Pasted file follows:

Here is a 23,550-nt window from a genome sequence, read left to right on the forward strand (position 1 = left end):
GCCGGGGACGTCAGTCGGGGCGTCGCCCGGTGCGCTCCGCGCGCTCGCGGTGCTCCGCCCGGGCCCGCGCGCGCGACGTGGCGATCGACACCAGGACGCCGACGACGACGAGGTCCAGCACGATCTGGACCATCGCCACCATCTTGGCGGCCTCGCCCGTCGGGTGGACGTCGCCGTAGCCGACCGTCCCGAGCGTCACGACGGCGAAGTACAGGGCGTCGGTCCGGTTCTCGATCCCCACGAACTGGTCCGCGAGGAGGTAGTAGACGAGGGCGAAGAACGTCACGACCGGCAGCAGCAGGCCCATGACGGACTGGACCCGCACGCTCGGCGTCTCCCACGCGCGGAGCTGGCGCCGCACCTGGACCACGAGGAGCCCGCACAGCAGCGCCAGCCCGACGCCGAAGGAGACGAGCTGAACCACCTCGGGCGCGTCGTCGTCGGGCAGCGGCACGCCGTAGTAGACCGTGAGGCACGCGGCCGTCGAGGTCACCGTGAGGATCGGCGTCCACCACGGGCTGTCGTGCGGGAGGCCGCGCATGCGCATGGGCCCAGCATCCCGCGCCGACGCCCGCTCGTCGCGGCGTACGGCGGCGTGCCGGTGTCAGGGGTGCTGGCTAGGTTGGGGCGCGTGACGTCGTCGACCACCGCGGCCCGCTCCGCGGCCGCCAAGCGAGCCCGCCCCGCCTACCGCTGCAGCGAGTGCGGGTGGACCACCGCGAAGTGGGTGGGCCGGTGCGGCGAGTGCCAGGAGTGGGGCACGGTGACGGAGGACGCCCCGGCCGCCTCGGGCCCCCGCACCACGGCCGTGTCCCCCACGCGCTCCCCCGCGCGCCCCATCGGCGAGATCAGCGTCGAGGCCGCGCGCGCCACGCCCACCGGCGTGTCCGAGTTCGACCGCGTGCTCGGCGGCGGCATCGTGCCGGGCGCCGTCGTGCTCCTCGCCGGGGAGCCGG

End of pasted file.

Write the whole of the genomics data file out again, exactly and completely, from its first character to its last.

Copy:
Here is a 23,550-nt window from a genome sequence, read left to right on the forward strand (position 1 = left end):
GCCGGGGACGTCAGTCGGGGCGTCGCCCGGTGCGCTCCGCGCGCTCGCGGTGCTCCGCCCGGGCCCGCGCGCGCGACGTGGCGATCGACACCAGGACGCCGACGACGACGAGGTCCAGCACGATCTGGACCATCGCCACCATCTTGGCGGCCTCGCCCGTCGGGTGGACGTCGCCGTAGCCGACCGTCCCGAGCGTCACGACGGCGAAGTACAGGGCGTCGGTCCGGTTCTCGATCCCCACGAACTGGTCCGCGAGGAGGTAGTAGACGAGGGCGAAGAACGTCACGACCGGCAGCAGCAGGCCCATGACGGACTGGACCCGCACGCTCGGCGTCTCCCACGCGCGGAGCTGGCGCCGCACCTGGACCACGAGGAGCCCGCACAGCAGCGCCAGCCCGACGCCGAAGGAGACGAGCTGAACCACCTCGGGCGCGTCGTCGTCGGGCAGCGGCACGCCGTAGTAGACCGTGAGGCACGCGGCCGTCGAGGTCACCGTGAGGATCGGCGTCCACCACGGGCTGTCGTGCGGGAGGCCGCGCATGCGCATGGGCCCAGCATCCCGCGCCGACGCCCGCTCGTCGCGGCGTACGGCGGCGTGCCGGTGTCAGGGGTGCTGGCTAGGTTGGGGCGCGTGACGTCGTCGACCACCGCGGCCCGCTCCGCGGCCGCCAAGCGAGCCCGCCCCGCCTACCGCTGCAGCGAGTGCGGGTGGACCACCGCGAAGTGGGTGGGCCGGTGCGGCGAGTGCCAGGAGTGGGGCACGGTGACGGAGGACGCCCCGGCCGCCTCGGGCCCCCGCACCACGGCCGTGTCCCCCACGCGCTCCCCCGCGCGCCCCATCGGCGAGATCAGCGTCGAGGCCGCGCGCGCCACGCCCACCGGCGTGTCCGAGTTCGACCGCGTGCTCGGCGGCGGCATCGTGCCGGGCGCCGTCGTGCTCCTCGCCGGGGAGCCGG